Funding sacrosanct as Africa’s energy demand may rise by 50%
African countries may face daunting challenges in meeting their energy needs as growing populations may push demand to over 50 per cent.
Agitations against financial institutions, including African lending bodies to halt support for fossil fuels may also worsen the prevailing energy crisis on the continent, the African Refiner and Distribution Association (ARDA) has said.
ARDA told Energy Intelligence investment in clean transportation and cooking energy to reduce carbon emissions may remain a mirage if agitations persist.
While global bodies are already calling investors to drop funding for fossil fuel projects, protesters are already forcing Africa’s Standard Chartered bank which had moved to back African countries in harnessing hydrocarbon resources.
The take for most African energy stakeholders, including ARDA, African Energy Chamber and the Nigerian National Petroleum Corporation Limited was that African would need to continue the exploration of existing resources while industrialising and gradually adopting cleaner energy.
The view that halting investment in fossil fuel could trigger an exponential increase in energy price is also gaining ground as some European energy experts last week believed that oil price could hit $380 per barrel.
Executive Secretary, ARDA, Anibor Kragha, described the energy sector in Africa as being in a “crisis of funding.”
Kragha, who told Energy Intelligence that initiatives to reduce pollution from petroleum-based fuels in Africa are under threat, noted that freezing funding of oil and gas projects won’t be the best.
To him, Africa’s energy requirements will rise by 45 to 50 per cent over the next two decades, pegging his prediction on the growing population.
He had earlier told The Guardian that a decade-by-decade Sustainable Finance Plan would be required to ensure investments are made to deliver a unique African Energy Transition Plan.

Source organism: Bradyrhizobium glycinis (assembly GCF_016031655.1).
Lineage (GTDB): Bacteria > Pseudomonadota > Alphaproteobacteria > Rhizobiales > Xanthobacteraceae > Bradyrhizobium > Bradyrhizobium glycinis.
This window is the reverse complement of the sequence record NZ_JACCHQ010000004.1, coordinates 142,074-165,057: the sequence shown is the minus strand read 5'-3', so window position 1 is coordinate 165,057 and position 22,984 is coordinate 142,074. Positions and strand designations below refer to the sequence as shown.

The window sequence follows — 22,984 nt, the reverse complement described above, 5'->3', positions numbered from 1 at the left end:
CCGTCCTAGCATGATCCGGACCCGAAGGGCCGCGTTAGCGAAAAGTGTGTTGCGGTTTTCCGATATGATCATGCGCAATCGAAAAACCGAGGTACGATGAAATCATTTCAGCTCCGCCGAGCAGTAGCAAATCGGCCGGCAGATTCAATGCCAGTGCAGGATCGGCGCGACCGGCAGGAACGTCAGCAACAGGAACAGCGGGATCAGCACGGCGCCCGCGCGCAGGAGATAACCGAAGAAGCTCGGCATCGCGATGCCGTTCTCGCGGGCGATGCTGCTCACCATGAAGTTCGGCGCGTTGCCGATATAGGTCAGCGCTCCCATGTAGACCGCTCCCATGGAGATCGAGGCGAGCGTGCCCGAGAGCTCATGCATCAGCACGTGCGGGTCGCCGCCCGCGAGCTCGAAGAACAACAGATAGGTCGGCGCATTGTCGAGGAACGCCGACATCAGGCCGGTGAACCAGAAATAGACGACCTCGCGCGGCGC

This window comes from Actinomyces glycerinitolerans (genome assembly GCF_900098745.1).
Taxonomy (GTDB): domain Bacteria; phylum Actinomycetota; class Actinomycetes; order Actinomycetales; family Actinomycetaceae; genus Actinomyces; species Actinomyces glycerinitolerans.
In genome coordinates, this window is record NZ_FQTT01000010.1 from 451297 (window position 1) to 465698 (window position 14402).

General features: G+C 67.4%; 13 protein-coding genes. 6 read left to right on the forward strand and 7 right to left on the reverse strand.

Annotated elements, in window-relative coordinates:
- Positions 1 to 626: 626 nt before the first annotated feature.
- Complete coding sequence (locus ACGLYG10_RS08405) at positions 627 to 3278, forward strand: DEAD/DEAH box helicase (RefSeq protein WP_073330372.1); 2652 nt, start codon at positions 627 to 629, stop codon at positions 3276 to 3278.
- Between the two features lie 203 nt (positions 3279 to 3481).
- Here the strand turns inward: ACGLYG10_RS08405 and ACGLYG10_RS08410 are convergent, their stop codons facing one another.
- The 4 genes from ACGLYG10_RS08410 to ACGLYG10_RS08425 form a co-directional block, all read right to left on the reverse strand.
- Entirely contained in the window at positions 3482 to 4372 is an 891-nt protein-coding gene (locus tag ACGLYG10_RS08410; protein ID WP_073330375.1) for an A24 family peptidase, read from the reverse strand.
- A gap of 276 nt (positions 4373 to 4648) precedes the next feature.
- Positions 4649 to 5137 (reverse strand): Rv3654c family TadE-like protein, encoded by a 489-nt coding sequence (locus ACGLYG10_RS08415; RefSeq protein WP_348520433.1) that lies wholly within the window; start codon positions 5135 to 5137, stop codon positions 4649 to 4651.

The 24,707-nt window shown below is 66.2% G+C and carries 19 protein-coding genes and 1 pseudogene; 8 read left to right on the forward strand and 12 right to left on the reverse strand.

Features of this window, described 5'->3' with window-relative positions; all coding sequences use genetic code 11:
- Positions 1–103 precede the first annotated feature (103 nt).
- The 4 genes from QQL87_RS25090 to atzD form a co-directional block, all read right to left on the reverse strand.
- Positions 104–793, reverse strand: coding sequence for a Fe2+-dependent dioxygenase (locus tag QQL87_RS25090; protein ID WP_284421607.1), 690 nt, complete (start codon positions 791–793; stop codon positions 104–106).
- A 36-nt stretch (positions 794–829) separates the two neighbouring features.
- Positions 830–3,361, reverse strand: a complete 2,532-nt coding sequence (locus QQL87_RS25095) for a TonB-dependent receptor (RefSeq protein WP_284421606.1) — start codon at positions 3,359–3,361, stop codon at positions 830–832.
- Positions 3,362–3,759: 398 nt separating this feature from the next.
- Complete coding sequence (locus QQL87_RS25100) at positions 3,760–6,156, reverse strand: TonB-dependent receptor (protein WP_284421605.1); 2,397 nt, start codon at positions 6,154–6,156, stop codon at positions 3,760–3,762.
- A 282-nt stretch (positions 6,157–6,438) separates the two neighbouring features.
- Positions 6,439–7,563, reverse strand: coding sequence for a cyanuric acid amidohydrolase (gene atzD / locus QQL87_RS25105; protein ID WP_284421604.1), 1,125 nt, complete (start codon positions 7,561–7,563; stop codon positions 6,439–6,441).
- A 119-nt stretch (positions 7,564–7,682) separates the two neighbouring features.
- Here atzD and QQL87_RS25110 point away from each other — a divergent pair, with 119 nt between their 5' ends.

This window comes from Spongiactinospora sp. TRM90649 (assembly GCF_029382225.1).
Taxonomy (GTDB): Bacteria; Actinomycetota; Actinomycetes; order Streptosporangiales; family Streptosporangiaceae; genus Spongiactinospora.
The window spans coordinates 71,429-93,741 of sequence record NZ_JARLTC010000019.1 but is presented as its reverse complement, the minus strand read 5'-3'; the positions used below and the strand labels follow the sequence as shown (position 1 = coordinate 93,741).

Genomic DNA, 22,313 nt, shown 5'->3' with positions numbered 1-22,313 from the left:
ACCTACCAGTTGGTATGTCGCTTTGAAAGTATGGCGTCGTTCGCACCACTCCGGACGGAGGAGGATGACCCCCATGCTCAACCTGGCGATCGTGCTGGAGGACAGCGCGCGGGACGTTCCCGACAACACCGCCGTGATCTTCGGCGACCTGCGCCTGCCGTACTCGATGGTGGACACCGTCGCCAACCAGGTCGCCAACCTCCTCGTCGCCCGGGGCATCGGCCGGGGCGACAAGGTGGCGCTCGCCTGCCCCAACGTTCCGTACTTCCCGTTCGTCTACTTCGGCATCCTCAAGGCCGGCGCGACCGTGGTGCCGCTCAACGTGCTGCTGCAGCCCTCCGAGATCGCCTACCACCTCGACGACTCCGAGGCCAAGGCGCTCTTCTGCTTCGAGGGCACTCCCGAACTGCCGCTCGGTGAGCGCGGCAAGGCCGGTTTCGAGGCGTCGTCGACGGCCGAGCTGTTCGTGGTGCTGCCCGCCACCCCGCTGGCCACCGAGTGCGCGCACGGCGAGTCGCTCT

Kragha said digitalisation, machine learning, decarbonisation, safety and reliability, efficiency and funding were key to refineries of the future in Africa.
Kragha also stated that separate frameworks are required to promote cleaner transport and cooking fuels, lower-carbon power generation and renewables.
ARDA had previously stated that about $15.7 billion (+/-50%) would be needed to upgrade the existing 36 refineries on the continent. The challenge will be to ensure that these refineries are converted into efficient centres of excellence wherein the latest technology is used to deliver cleaner, higher-value products while significantly reducing emissions. In addition, a further $7.5 billion has been estimated by the Shell Foundation as the requirement to displace charcoal with modern cooking fuels across Africa.
Kragha said, “Complex, inefficient supply chains and intra-African trade challenges are currently impeding the implementation of cost-effective clean energy solutions, but the African Continental Free Trade Agreement (AFCFTA) presents an opportunity for the African Union and the respective Regional Economic Commissions to implement a harmonized Energy Transition Plan.”